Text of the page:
“When I first got there (University of Sussex, UK), I though, ‘there has to be a model answer so these essays we write every week,’ because that is how the Chinese write. I would submit the essay and my tutor ... wasn’t interested at all whether this answer was right or wrong. Only later, I understood this was a way of cultivating your intellectual curiosity. That is still largely missing in Chinese education.”
Many people have been expressing similar thoughts. This time, however, it was Zhang Xin, property developer, chief executive director Soho China, one of the country’s most influential real estate companies. Her words appeared in an interview in the Post Magazine, published in South China Morning Post.
Her words reminded me of what is transpiring in our class rooms this semester in the subject “Information and Internet Ethics: Whose Data Is It Anyway?” Is Snowden’s releasing alleged illegal collection of personal data by the National Security Agency an attack on USA’s national security? Is China’s recent 500-repost rumour law an unacceptable restriction of freedom of information? Is the Hong Kong government’s refusal to grant a free TV license to HKTV an attempt to manipulate the free operation of the market? Political control of the media? Black-box operation of the government? ...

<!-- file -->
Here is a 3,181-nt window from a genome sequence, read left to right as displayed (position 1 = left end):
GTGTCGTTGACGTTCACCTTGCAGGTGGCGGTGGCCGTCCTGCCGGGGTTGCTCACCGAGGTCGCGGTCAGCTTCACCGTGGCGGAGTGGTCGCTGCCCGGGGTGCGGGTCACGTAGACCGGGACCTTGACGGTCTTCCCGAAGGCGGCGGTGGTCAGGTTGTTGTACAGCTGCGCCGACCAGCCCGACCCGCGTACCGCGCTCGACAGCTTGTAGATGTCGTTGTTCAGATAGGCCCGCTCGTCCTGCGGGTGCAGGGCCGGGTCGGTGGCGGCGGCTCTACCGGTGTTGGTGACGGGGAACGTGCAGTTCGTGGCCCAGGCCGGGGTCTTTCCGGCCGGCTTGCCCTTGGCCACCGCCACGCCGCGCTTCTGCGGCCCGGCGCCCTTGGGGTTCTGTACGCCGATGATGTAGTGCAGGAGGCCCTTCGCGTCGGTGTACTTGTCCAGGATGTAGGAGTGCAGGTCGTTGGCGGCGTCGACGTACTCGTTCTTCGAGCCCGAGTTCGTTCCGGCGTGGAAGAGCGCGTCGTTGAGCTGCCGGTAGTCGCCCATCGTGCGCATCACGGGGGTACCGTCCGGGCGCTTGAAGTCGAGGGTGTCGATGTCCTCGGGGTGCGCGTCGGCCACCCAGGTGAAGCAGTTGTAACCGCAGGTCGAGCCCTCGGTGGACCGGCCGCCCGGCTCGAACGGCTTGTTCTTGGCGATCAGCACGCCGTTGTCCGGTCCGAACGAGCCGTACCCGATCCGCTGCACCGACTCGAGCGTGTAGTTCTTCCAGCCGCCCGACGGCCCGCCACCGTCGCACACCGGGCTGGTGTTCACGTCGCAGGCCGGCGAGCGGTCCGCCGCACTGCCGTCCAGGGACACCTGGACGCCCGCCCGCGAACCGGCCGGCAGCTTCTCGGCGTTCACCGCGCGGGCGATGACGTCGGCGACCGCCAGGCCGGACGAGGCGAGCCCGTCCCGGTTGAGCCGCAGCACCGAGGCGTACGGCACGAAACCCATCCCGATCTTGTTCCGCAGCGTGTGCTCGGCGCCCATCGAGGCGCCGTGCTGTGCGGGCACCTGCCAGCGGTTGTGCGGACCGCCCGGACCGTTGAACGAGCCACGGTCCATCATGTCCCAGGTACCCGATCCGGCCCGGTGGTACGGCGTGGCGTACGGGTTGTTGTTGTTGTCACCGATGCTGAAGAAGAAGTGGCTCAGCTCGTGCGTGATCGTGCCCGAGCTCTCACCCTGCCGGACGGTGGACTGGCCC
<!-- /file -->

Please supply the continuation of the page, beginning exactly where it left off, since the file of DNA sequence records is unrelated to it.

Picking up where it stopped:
We also told our students similar things. That the point is not to find the “correct” answer. Rather it is to identify the issues, the relevant principles, and learn to apply the principles. That there will be a lot of interactions and discussions, to sharpen and test our ideas.
At the beginning of the semester, we had quite a few students from the Chinese mainland in our class. Soon all of them dropped out. We are now left with ~40 Hong Kong students, and a few Korean students. We were wondering whether the lack of a promise of clear-cut answers and the promise of frequent discussions had something to do with it.
The current classes and discussions turn out to be quite lively.